26 of 33 people found the following review helpful
A Successful Exploration and Cinematic Investigation of an Artist,
This review is from: I'm Not There (Two-Disc Collector's Edition) (DVD)
I'M NOT THERE is clearly not a movie for everyone. The concept of the film is experimental, the execution of the 'documentary' is actually an amalgam of the aura and influence of one man in the music world instead of a linear history of a famous singer/poet, and the goal seems more to find the effect of Bob Dylan's chameleon persona on those people with whom he came into contact than it is to relate the story of a fascinating and important American artist.
Writer (with Oren Moverman) and Director Todd Haynes ('Far from Heaven', 'Velvet Goldmine') has gathered images, memorabilia, fragments of interviews, and responses from acquaintances and from these he has pieced together a quilt-like panorama of the enigmatic, elusive, ever-changing Bob Dylan. The result is not meant to be a precise history, but instead a 'feeling' for the man who so profoundly influenced American music in the 1960s. Haynes selected several top actors to inhabit various aspects of Dylan's life and times. The Narrator for this both black and white and color film is symbolist poet Arthur Rimbaud (Ben Winshaw) who through a series of comments opens the vignettes that reflect Dylan. Eleven-year-old Marcus Carl Franklin radiates the energy of Woody Guthrie when he is suggesting the early formative influences of Dylan. Christian Bale becomes 'Jack Rollins', among the closest of the actors to impersonate the performing Dylan. Heath Ledger embodies the love-life side of Dylan's character with the Claire of Charlotte Gainsbourg while Cate Blanchett comes closest to showing us the inverted personality as Jude Quinn - the name assigned to the character who most resemble Dylan's appearance and talk and physical reactions to the public, the press, and the audience. And as an homage to Dylan's preoccupation with history, the final version of Dylan becomes Billy the Kid (Richard Gere) in the surreal town of Riddle. Other important characters pass through this musical mélange - Julianne Moore comments as Alice Fabian, a Joan Baez-type figure, Michelle Williams becomes Coco for a moment, and Bruce Greenwood has double roles suggesting influences from the height of Dylan's career to his old age.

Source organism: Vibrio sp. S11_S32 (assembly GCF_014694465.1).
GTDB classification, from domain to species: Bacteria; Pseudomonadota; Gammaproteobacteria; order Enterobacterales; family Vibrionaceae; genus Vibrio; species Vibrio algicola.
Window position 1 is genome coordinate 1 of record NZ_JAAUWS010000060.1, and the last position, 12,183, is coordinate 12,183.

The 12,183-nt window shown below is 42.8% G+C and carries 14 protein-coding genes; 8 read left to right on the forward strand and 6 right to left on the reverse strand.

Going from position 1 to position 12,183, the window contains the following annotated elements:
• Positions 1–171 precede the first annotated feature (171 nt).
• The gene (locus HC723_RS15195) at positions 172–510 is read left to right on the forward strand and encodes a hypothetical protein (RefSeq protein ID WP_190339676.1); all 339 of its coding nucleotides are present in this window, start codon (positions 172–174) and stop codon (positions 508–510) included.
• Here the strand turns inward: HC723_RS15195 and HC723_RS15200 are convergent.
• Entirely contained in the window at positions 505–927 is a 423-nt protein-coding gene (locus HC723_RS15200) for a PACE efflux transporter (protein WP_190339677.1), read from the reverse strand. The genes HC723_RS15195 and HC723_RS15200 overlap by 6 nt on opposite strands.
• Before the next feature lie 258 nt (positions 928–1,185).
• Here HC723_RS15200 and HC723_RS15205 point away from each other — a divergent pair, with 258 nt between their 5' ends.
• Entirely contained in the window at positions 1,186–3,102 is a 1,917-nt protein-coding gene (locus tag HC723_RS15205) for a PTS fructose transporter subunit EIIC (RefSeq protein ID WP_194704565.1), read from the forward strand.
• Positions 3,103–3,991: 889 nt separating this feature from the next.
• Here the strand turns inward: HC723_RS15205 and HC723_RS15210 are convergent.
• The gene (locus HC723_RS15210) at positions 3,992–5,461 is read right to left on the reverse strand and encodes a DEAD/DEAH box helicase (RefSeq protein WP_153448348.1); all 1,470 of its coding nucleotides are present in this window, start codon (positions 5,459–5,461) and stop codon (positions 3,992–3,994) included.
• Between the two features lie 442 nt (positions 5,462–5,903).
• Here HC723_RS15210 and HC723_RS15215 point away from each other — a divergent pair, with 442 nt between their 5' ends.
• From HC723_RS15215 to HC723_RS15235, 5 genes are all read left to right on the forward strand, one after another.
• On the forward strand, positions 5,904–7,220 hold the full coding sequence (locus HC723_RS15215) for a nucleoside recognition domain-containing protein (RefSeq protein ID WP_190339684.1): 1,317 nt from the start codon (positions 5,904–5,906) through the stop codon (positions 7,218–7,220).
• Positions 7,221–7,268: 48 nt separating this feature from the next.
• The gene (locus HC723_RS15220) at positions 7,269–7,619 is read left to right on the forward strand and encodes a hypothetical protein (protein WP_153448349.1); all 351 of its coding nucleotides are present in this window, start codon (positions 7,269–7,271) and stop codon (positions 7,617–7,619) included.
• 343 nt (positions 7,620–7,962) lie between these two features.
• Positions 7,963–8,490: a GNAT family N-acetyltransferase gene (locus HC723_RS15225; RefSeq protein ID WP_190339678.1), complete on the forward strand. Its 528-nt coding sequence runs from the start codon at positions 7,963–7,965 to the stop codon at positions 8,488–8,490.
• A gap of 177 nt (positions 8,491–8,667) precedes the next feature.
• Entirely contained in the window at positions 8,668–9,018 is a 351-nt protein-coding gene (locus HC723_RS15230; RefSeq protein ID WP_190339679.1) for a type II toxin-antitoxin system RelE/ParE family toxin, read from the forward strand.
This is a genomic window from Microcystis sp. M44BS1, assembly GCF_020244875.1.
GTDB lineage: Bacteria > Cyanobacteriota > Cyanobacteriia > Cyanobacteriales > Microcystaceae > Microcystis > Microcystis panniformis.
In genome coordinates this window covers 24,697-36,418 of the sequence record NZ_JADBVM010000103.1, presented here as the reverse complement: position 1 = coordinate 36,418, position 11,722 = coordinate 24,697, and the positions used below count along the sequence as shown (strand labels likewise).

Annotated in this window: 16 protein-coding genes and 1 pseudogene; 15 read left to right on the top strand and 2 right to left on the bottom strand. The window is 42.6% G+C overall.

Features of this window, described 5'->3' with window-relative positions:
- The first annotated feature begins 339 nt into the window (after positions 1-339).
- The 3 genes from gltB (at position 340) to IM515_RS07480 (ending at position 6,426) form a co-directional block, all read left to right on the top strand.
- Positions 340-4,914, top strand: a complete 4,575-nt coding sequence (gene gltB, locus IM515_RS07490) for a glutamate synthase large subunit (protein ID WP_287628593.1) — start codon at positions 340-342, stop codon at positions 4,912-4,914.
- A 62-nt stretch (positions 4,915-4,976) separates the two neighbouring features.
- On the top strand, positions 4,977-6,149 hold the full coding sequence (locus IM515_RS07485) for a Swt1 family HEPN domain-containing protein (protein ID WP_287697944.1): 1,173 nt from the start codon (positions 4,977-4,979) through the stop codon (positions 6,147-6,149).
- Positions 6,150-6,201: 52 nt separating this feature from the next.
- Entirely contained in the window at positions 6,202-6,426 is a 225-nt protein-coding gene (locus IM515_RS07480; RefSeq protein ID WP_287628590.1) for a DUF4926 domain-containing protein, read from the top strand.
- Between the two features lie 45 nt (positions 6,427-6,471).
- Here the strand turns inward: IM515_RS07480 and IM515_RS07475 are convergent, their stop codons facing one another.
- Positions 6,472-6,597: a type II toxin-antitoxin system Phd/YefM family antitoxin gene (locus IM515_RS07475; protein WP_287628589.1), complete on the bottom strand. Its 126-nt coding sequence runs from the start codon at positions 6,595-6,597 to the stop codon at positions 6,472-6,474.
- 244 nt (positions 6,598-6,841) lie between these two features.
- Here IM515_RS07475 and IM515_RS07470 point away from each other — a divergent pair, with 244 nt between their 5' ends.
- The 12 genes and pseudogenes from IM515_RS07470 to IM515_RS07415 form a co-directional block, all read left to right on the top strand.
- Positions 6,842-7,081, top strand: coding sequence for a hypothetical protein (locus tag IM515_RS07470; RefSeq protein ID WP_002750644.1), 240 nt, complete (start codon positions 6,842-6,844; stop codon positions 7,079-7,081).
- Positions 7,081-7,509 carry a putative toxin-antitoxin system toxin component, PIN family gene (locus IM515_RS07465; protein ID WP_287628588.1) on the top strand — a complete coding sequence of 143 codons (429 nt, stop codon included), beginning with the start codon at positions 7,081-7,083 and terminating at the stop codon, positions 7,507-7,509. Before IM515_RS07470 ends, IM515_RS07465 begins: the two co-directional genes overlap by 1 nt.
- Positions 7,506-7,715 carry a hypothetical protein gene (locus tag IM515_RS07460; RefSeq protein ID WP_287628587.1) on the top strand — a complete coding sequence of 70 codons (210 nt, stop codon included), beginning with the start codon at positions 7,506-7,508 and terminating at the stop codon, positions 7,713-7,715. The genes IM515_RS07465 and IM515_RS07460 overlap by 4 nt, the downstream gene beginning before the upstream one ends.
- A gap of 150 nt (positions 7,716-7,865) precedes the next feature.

Throughout the film the music of Bob Dylan pervades the soundtrack, the tunes as important as the timely poetry of his lyrical output. The film is as strange as the man who inspired it, and Todd Haynes and his amazing cast of actors give us an impressive slice of our history as well as an appreciation of the aura of the strangely haunting Bob Dylan. In extended featurettes on the CD the director and cast give wonderful insights both into the character of Dylan as well as the concept of creating this amazing film. For some, watching these introductions BEFORE watching the actual movie may enhance appreciation of this art piece. Highly recommended - but the audience must understand this is not a routine movie! Grady Harp, May 08